GREENEVILLE (WATE) – The parents of two girls who fell from a Ferris wheel at the Greene County Fair have filed a lawsuit against the fair operator, Family Attractions Amusement Company and the ride’s manufacturer and maintenance company, High-Lite Rides, Inc.
Kayla Reynolds and Briley Reynolds fell from the Ferris wheel in August 2016. Their parents have filed a lawsuit in the federal court in the Eastern District of Tennessee claiming the Ferris wheel’s state of neglect and disrepair resulted in their daughters falling approximately 40 feet to the ground.
According to the lawsuit, inspections by government officials concluded that the accident happened when rusted rivets beneath the girls’ carriage gave way, causing a metal plate fastened to the carriage’s underside by the rivets to jam against the Ferris wheel’s internal crossbar. The lawsuit says the Ferris wheel, operated and maintained by Family Attractions, stuck near the top of the turn, upturning the carriage and ejecting both children.
The girls were taken to Niswonger Children’s Hospital. Briley was brought to the hospital in critical condition. Doctors said she had to put her into a coma and place her on ventilation due to swelling in her brain.
Briley was released from the hospital, but the lawsuit claims she still suffers from short-term memory loss and staring spells, as well as acute post-traumatic stress disorder, manifesting as frequent nightmares, irritability, and hypersensitivity to low-level risks like riding an elevator. The lawsuit also says Kayla suffered a left distal radial fracture and ulnar stylus fracture, in additional to post-traumatic stress.
The family is also seeking restitution for the physical and emotional injuries they endured, as well as economic and non-economic damages. They claim that the defendants, who operate other similar rides in county fairs and amusement parks, were grossly negligent in the manufacturing, maintenance and inspection of the rides and showed reckless disregard for public safely, endangering countless children across different states.
A Greeneville grandmother named Lorena Cowhy also filed a lawsuit in the United States District Court for the Eastern District of Tennessee Tuesday. She claimed she was injured when the gondola she was in with her five-year-old granddaughter malfunctioned, as she held tight to the little girl to keep her from falling out of the Ferris wheel.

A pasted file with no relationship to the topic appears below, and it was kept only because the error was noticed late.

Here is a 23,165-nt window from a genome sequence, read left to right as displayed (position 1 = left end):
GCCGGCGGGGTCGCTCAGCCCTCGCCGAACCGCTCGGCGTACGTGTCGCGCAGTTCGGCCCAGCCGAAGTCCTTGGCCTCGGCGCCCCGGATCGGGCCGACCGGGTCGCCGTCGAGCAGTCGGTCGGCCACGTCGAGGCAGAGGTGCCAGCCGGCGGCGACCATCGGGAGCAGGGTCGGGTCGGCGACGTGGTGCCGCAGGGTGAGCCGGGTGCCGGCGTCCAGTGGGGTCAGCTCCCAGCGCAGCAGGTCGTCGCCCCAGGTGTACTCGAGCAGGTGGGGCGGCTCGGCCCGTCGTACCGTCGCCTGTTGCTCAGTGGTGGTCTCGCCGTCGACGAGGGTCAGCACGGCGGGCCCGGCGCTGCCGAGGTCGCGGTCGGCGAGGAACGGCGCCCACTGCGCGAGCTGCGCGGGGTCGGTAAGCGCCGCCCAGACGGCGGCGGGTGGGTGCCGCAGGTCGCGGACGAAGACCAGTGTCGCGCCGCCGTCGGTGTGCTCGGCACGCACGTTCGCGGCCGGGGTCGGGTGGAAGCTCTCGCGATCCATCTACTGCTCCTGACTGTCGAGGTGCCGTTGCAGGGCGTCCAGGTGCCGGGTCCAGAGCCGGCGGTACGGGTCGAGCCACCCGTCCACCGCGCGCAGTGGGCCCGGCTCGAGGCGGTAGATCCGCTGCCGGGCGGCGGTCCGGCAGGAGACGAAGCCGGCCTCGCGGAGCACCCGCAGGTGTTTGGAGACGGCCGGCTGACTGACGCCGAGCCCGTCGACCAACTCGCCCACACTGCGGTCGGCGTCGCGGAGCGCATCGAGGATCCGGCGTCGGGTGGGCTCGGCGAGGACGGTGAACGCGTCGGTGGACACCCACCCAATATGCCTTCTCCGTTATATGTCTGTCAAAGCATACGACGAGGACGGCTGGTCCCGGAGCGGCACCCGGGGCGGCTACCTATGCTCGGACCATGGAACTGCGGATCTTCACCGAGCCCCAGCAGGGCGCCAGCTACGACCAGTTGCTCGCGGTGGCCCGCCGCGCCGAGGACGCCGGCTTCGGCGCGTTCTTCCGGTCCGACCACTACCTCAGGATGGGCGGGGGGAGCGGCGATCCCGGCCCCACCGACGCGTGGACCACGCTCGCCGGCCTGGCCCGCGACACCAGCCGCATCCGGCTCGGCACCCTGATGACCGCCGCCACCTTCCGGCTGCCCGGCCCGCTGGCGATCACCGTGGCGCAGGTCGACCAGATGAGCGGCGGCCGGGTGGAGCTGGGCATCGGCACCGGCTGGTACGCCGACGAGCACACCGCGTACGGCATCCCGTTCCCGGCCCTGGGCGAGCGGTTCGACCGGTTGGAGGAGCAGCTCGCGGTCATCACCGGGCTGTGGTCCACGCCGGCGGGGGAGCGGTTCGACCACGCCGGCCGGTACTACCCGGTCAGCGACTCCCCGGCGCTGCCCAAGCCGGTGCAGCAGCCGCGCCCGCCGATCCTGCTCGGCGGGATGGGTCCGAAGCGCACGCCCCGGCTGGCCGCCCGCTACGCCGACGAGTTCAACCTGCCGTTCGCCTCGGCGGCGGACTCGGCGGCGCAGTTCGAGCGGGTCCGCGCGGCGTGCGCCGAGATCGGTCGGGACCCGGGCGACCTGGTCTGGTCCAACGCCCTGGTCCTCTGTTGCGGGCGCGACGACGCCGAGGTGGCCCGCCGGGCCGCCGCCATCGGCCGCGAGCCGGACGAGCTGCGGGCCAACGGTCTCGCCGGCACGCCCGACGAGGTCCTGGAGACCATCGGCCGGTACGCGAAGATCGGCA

The attorney David Cedar, who represents both parties, says their recoveries continue.
“All of them are hurting emotionally. They have what I would say understandable fears associated with these things and these rides,” Cedar said. “Two of them are having orthopedic injuries still.”
The fair operator, Family Attractions Amusement Company, has faced lawsuits in the past.
In October 2013, a company by the name of Amusements of Rochester, Inc, a subsidiary of Family Attractions Amusement, was cited for safety violations in North Carolina after five people fell out of their seats and were injured on a ride at a fair in Raleigh. Also, five people were injured in Wake County in October 2013 when The Vortex started up unexpectedly as people were trying to get off. Investigators determined that an electrical box was rewired, allowing the ride to operate while safety restraints weren’t locked in place.
Of the five who were hurt, Anthony Gorham suffered brain, skull, neck and spinal cord injuries and spent nearly four months in a local hospital. His wife, Kisha Gorham, and her son and her niece were also seriously injured. The Gorhams settled a lawsuit over the accident with Macaroni,Timothy Dwayne Tutterrow, an employee operating the Vortex Ride, and Family Attractions Amusements LLC. The initial lawsuit filed by the plaintiffs claims Macaroni and Tutterrow, an employee operating the Vortex Ride, re-wired the circuitry controls on the Vortex in order to increase the amount of time it takes to get passengers on and off the ride and to make more money. The riders claim they were about to get off the ride when it lurched back into operations throwing them 20 to 30 feet above the metal platform.
Macaroni served 30 days in jail and five years probation after he entered an Alford plea, which allows him to plead guilty while maintaining his innocence. Tutterrow was given 22 days in jail and 18 months of unsupervised probation after he plead guilty to assault with a deadly weapon.
There was another violation by Family Attractions Amusement in 2015. An inspector in Illinois found pins missing on one of the Ferris wheels tubs that carriers passengers.
In December 2016, the Greene County Fair terminated its contract with Family Attractions Amusement Company and selected a new company to take over carnival rides.